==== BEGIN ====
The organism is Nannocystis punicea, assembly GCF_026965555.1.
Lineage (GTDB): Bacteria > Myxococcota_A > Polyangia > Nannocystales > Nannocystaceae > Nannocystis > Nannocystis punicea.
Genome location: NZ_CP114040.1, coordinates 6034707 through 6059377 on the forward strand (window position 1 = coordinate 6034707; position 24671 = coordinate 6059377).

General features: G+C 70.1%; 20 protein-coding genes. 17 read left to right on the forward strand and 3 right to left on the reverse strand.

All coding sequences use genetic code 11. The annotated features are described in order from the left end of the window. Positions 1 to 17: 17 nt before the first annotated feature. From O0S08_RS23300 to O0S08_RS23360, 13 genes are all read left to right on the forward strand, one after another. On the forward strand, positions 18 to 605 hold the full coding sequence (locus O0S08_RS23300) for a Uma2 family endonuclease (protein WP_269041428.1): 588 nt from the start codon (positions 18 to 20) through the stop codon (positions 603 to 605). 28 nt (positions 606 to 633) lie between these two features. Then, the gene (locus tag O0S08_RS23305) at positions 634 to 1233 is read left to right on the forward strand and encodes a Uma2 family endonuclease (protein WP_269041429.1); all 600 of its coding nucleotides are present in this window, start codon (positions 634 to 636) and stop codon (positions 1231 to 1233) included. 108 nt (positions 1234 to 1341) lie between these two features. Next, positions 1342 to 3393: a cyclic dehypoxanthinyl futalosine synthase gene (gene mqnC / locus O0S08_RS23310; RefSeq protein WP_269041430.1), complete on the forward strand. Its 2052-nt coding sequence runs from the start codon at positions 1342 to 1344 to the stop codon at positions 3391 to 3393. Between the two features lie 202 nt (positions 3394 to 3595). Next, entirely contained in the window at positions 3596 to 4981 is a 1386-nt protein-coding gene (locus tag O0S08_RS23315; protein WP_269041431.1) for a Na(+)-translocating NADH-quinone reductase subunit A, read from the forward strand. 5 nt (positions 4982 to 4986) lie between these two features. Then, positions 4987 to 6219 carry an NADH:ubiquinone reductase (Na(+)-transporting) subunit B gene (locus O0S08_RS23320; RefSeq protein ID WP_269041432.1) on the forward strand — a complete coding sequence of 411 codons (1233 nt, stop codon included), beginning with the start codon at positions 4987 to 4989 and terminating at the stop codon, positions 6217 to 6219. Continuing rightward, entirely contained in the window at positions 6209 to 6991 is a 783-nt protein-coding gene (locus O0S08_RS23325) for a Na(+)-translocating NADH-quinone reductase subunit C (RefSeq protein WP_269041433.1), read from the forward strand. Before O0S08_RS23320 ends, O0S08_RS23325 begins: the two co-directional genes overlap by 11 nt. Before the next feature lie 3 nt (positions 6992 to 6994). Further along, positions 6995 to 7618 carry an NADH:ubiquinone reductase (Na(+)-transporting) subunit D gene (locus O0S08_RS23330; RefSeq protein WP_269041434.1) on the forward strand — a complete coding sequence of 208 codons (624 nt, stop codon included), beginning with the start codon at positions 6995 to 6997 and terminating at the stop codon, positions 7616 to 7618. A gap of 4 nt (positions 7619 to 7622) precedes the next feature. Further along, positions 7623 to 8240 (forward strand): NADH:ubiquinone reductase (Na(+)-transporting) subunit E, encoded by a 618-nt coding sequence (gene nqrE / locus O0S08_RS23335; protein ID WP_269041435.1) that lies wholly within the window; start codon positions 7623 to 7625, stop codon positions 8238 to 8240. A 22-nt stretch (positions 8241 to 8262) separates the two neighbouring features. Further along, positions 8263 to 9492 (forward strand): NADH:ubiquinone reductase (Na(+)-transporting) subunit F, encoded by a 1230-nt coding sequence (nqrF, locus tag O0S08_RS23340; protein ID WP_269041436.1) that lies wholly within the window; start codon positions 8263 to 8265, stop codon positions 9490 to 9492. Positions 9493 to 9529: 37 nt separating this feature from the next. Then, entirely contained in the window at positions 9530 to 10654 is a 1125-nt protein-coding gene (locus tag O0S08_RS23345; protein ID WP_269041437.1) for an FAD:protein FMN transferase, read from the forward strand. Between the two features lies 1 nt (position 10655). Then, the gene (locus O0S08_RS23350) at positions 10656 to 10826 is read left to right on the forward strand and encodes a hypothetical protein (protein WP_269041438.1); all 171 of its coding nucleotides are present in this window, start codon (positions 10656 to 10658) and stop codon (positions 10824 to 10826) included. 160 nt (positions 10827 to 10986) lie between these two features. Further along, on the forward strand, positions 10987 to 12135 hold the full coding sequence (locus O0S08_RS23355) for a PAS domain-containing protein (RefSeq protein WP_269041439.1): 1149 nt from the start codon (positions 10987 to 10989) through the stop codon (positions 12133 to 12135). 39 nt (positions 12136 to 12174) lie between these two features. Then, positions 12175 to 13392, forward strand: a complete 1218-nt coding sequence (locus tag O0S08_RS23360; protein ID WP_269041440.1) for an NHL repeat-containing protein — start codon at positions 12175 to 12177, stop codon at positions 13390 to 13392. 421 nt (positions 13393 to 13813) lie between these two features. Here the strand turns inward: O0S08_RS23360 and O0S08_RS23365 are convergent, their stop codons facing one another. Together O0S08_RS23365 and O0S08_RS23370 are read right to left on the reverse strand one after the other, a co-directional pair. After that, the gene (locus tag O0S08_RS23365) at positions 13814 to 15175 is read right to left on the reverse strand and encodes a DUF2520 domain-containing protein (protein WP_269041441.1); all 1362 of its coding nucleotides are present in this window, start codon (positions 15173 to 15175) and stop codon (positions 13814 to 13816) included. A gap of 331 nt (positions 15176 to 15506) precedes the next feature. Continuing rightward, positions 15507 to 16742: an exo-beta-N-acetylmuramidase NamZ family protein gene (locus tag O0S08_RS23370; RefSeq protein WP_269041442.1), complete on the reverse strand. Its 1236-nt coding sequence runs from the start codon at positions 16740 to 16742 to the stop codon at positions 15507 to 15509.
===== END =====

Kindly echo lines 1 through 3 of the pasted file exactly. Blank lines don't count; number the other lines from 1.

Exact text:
The organism is Nannocystis punicea, assembly GCF_026965555.1.
Lineage (GTDB): Bacteria > Myxococcota_A > Polyangia > Nannocystales > Nannocystaceae > Nannocystis > Nannocystis punicea.
Genome location: NZ_CP114040.1, coordinates 6034707 through 6059377 on the forward strand (window position 1 = coordinate 6034707; position 24671 = coordinate 6059377).